Although not addressed as a specific topic in the book, the issue of the motivation behind academic publishing does rear its head in more than one essay. Both Lynn Nyhart and Jennifer Connor remark that the contributors to scientific and medical journals are generally not paid for their contributions. Writing about medical editor George M. Gould, Connor says,

After [publisher] William Wood of New York refused him permission that same year to reprint articles from its medical journals in his Year-Book—a digest of material that reached, according to Gould, thousands of readers—he distributed a circular about the relations between the medical profession and “lay publishing firms of medical journals.” Publishers do not pay physicians for their contributions, he noted, although they presumably profit from them; and, in this case, no other publisher—even those who do pay contributors—had objected to reprinting extracts. But above all, this publisher’s decision was wrong because it prevented the dissemination of medical knowledge. (p. 116)

Lynn Nyhart argues that publishing itself motivated scientific progress:

Maintaining the commitment to publish, I would suggest, was in fact what made these projects successful and important as science. (Conversely, the lack of a strong commitment to publishing following many voyages often resulted in the collected specimens languishing in boxes for years without ever being analyzed.) (p. 67)

Science in Print also looks beyond the academic realm at trade and popular science publishing, and the closing chapter by Cheryl Knott makes reference to Priscilla Coit Murphy’s book What a Book Can Do: The Publication and Reception of Silent Spring, saying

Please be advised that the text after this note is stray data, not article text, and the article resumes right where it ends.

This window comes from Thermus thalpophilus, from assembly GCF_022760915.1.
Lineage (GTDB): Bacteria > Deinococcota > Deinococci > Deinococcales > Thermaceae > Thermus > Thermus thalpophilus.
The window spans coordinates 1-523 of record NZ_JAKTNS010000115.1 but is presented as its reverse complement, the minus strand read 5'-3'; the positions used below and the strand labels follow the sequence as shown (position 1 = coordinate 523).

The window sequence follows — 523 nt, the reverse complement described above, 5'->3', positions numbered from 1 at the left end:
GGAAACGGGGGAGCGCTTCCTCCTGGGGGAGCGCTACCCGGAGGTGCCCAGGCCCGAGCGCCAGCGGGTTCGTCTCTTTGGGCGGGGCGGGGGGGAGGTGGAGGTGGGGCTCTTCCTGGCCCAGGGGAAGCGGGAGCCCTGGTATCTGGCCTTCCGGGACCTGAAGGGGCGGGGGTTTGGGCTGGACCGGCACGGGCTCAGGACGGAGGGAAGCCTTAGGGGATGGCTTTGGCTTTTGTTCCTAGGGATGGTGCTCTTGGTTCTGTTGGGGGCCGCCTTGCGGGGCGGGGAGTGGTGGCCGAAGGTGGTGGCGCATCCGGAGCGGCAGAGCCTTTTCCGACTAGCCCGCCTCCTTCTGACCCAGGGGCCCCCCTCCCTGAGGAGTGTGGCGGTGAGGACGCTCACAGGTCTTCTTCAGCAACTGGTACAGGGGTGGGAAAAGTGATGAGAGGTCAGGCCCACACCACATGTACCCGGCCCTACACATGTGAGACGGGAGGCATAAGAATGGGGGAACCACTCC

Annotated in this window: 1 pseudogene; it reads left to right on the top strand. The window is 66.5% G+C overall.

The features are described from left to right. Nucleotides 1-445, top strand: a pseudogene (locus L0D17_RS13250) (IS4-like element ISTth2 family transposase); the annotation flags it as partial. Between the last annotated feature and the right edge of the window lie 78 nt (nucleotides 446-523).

According to Murphy, it is the book (as opposed to the author) that launches social and political movements as it takes on a life of its own in ways the author and publisher could not have foreseen. (p. 201)

Knott reinforces this concept by showing how the evolution of the environmental movement and a changing political climate affected the success of The Quiet Crisis, an environmental book by former U.S. Secretary of the Interior Stewart Udall. It became a best-seller after it was first published in 1963 but saw a tepid reception when it was expanded, updated, and reissued in 1988. Knott discovered that readers often cite and recommend the original edition, even if they’d clearly read the newer one. She notes, “Such mix-ups indicate that many readers do not make the careful distinctions between editions that collectors, bibliographers, and librarians make.” (p. 217) In my experience, although publishers are aware of this reality, they are sometimes in denial about it as they try to find new ways of repackaging and marketing existing content. How do you capitalize on the cachet of a successful original edition while offering readers the new information they need?